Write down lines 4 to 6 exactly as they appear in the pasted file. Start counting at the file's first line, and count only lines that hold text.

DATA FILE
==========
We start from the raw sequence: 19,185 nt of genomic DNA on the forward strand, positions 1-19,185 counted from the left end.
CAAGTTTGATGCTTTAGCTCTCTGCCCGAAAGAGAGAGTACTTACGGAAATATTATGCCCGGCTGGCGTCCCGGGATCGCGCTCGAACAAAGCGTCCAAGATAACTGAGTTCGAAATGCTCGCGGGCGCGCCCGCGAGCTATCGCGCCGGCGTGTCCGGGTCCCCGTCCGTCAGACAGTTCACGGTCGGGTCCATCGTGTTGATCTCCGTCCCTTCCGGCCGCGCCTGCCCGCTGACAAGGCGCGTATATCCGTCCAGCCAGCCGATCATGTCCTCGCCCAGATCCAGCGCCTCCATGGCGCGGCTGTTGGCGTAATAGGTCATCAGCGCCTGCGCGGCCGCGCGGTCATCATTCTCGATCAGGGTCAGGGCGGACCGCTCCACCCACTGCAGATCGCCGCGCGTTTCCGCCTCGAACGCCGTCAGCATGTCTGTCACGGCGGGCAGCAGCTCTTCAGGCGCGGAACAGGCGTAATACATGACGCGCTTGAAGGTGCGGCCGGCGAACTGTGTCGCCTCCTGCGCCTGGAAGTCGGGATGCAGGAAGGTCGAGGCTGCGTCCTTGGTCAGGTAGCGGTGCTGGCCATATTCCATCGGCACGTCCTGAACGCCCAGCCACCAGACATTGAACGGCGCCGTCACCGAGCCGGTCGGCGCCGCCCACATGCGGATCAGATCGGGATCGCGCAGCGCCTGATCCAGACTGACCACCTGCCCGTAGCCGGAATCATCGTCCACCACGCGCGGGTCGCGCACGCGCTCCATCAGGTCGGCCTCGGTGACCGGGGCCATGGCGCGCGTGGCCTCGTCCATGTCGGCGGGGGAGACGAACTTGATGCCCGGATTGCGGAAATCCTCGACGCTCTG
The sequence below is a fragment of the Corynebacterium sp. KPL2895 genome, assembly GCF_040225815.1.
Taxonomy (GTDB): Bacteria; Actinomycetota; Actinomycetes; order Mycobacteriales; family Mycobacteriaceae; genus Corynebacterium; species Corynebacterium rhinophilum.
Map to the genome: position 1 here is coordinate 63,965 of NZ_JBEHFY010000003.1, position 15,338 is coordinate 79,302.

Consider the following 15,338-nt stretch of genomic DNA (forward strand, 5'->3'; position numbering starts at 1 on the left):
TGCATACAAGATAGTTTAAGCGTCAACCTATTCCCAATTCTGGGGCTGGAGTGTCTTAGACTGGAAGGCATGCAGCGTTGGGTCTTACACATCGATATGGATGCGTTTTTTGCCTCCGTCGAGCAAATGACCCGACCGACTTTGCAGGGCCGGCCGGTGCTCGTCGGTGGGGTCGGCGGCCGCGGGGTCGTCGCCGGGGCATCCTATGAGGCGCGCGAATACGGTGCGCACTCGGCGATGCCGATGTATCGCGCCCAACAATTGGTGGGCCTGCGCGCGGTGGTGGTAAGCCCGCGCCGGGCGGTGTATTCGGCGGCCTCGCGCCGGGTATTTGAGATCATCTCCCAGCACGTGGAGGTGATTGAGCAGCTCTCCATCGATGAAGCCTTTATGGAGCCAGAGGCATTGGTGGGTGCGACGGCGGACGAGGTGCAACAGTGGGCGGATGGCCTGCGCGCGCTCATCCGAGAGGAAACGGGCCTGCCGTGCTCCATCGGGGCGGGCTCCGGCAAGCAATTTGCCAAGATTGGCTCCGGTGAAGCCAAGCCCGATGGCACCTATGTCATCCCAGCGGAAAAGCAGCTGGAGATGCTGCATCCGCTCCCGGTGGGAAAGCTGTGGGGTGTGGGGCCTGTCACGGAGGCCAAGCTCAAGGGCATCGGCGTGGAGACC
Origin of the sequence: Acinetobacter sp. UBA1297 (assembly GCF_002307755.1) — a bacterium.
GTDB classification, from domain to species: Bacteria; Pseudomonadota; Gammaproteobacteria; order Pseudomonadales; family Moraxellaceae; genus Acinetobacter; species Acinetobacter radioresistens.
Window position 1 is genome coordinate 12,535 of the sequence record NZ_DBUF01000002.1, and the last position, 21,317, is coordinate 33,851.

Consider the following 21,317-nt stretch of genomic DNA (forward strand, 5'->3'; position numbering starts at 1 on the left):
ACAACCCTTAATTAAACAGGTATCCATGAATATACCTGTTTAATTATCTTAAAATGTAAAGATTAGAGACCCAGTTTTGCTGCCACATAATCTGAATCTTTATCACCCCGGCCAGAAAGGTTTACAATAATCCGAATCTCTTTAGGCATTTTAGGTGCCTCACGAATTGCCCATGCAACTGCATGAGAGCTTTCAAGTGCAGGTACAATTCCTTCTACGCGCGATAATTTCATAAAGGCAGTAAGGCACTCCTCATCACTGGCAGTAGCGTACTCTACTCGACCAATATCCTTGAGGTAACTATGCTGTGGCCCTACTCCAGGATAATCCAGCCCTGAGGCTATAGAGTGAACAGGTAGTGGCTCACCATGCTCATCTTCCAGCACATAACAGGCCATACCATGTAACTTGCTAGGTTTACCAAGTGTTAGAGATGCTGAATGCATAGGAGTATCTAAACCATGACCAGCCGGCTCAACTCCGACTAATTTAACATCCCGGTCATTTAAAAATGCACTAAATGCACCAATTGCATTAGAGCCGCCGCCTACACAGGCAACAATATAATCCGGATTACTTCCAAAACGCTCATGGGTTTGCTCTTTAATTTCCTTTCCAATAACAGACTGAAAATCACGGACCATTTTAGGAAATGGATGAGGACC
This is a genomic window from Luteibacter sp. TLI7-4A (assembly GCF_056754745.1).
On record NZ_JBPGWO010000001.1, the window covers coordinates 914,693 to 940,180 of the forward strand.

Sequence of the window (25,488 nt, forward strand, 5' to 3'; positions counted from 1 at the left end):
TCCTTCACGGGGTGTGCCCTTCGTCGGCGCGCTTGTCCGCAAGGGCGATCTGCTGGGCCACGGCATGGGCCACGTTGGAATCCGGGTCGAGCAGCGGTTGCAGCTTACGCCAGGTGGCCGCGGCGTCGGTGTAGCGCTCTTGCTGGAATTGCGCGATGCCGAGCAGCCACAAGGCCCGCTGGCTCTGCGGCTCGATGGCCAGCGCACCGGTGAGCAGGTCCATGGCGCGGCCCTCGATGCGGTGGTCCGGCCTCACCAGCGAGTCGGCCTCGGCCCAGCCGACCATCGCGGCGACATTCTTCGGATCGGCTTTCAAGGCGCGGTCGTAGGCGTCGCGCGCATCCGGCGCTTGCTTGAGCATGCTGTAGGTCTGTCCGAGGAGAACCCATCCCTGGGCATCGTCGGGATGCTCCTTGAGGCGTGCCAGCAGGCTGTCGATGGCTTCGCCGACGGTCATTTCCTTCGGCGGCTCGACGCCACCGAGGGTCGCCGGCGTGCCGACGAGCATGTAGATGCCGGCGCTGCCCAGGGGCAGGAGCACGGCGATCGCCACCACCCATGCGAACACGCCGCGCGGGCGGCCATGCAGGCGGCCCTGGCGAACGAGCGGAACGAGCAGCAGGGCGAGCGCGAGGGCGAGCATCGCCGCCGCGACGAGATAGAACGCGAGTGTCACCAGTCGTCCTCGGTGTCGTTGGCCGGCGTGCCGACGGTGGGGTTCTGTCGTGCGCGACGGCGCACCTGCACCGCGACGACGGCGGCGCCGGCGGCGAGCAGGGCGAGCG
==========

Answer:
Taxonomy (GTDB): Bacteria; Actinomycetota; Actinomycetes; order Mycobacteriales; family Mycobacteriaceae; genus Corynebacterium; species Corynebacterium rhinophilum.
Map to the genome: position 1 here is coordinate 63,965 of NZ_JBEHFY010000003.1, position 15,338 is coordinate 79,302.

Consider the following 15,338-nt stretch of genomic DNA (forward strand, 5'->3'; position numbering starts at 1 on the left):